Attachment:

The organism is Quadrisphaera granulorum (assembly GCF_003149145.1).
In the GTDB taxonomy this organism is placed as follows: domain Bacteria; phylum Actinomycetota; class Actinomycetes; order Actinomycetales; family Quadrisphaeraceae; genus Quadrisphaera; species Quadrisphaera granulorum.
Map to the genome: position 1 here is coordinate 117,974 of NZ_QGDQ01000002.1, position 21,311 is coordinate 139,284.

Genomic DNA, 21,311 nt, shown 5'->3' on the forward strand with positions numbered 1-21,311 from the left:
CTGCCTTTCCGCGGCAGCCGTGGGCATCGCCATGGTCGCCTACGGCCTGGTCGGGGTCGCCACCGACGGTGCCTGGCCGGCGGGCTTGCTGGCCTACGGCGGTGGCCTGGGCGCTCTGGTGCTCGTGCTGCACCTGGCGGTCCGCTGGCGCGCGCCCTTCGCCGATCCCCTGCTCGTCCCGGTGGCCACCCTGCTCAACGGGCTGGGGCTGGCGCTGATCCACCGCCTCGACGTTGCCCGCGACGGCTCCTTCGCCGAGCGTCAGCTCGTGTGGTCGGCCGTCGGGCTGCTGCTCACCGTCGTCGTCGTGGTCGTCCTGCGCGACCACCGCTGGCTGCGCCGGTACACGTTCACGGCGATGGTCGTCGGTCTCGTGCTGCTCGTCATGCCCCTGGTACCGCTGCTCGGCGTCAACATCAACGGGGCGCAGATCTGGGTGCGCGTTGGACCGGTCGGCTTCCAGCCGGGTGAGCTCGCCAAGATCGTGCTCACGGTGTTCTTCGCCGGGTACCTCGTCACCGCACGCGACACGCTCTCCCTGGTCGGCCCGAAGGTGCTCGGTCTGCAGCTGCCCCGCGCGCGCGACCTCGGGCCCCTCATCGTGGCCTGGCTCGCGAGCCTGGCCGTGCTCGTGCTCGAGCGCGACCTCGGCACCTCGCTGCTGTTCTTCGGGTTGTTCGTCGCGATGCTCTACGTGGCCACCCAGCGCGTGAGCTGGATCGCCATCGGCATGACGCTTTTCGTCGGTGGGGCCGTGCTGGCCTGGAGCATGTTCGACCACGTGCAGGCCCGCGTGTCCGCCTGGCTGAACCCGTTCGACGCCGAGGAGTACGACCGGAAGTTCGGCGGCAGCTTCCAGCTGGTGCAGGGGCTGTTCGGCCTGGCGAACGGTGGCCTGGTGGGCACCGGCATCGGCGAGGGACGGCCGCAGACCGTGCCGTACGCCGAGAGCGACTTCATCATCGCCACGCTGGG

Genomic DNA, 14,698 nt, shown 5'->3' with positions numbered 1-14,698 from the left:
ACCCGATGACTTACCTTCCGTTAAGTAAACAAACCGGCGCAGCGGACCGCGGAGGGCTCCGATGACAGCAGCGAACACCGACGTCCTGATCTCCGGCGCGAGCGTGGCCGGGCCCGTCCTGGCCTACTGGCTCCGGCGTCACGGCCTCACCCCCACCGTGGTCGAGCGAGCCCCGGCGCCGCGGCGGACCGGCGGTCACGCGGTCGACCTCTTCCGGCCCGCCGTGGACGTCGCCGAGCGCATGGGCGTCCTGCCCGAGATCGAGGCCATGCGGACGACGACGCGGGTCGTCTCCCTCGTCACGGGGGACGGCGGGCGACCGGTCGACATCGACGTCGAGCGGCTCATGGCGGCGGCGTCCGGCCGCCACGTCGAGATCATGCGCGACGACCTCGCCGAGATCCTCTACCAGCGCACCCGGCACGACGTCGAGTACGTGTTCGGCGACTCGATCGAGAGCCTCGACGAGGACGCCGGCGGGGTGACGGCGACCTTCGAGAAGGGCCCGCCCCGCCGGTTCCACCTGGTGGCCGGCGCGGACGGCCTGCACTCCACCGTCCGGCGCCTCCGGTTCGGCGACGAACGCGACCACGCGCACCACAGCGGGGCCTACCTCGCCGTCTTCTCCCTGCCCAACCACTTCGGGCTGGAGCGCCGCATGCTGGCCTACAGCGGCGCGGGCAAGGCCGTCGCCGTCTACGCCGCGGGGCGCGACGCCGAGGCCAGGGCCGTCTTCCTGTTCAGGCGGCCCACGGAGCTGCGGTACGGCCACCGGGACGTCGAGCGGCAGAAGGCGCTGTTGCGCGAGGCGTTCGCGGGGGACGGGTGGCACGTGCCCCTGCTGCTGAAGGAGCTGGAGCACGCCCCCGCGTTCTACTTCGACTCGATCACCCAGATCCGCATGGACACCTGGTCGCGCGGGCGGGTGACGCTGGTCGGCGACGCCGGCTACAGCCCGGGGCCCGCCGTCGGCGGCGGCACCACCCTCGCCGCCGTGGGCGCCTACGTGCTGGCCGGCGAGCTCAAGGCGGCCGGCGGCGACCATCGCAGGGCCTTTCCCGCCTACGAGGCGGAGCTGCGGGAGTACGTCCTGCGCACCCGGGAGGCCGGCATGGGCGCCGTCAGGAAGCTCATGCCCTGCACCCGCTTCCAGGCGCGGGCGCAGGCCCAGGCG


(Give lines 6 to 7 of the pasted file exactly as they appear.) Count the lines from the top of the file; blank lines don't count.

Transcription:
Genomic DNA, 14,698 nt, shown 5'->3' with positions numbered 1-14,698 from the left:
ACCCGATGACTTACCTTCCGTTAAGTAAACAAACCGGCGCAGCGGACCGCGGAGGGCTCCGATGACAGCAGCGAACACCGACGTCCTGATCTCCGGCGCGAGCGTGGCCGGGCCCGTCCTGGCCTACTGGCTCCGGCGTCACGGCCTCACCCCCACCGTGGTCGAGCGAGCCCCGGCGCCGCGGCGGACCGGCGGTCACGCGGTCGACCTCTTCCGGCCCGCCGTGGACGTCGCCGAGCGCATGGGCGTCCTGCCCGAGATCGAGGCCATGCGGACGACGACGCGGGTCGTCTCCCTCGTCACGGGGGACGGCGGGCGACCGGTCGACATCGACGTCGAGCGGCTCATGGCGGCGGCGTCCGGCCGCCACGTCGAGATCATGCGCGACGACCTCGCCGAGATCCTCTACCAGCGCACCCGGCACGACGTCGAGTACGTGTTCGGCGACTCGATCGAGAGCCTCGACGAGGACGCCGGCGGGGTGACGGCGACCTTCGAGAAGGGCCCGCCCCGCCGGTTCCACCTGGTGGCCGGCGCGGACGGCCTGCACTCCACCGTCCGGCGCCTCCGGTTCGGCGACGAACGCGACCACGCGCACCACAGCGGGGCCTACCTCGCCGTCTTCTCCCTGCCCAACCACTTCGGGCTGGAGCGCCGCATGCTGGCCTACAGCGGCGCGGGCAAGGCCGTCGCCGTCTACGCCGCGGGGCGCGACGCCGAGGCCAGGGCCGTCTTCCTGTTCAGGCGGCCCACGGAGCTGCGGTACGGCCACCGGGACGTCGAGCGGCAGAAGGCGCTGTTGCGCGAGGCGTTCGCGGGGGACGGGTGGCACGTGCCCCTGCTGCTGAAGGAGCTGGAGCACGCCCCCGCGTTCTACTTCGACTCGATCACCCAGATCCGCATGGACACCTGGTCGCGCGGGCGGGTGACGCTGGTCGGCGACGCCGGCTACAGCCCGGGGCCCGCCGTCGGCGGCGGCACCACCCTCGCCGCCGTGGGCGCCTACGTGCTGGCCGGCGAGCTCAAGGCGGCCGGCGGCGACCATCGCAGGGCCTTTCCCGCCTACGAGGCGGAGCTGCGGGAGTACGTCCTGCGCACCCGGGAGGCCGGCATGGGCGCCGTCAGGAAGCTCATGCCCTGCACCCGCTTCCAGGCGCGGGCGCAGGCCCAGGCG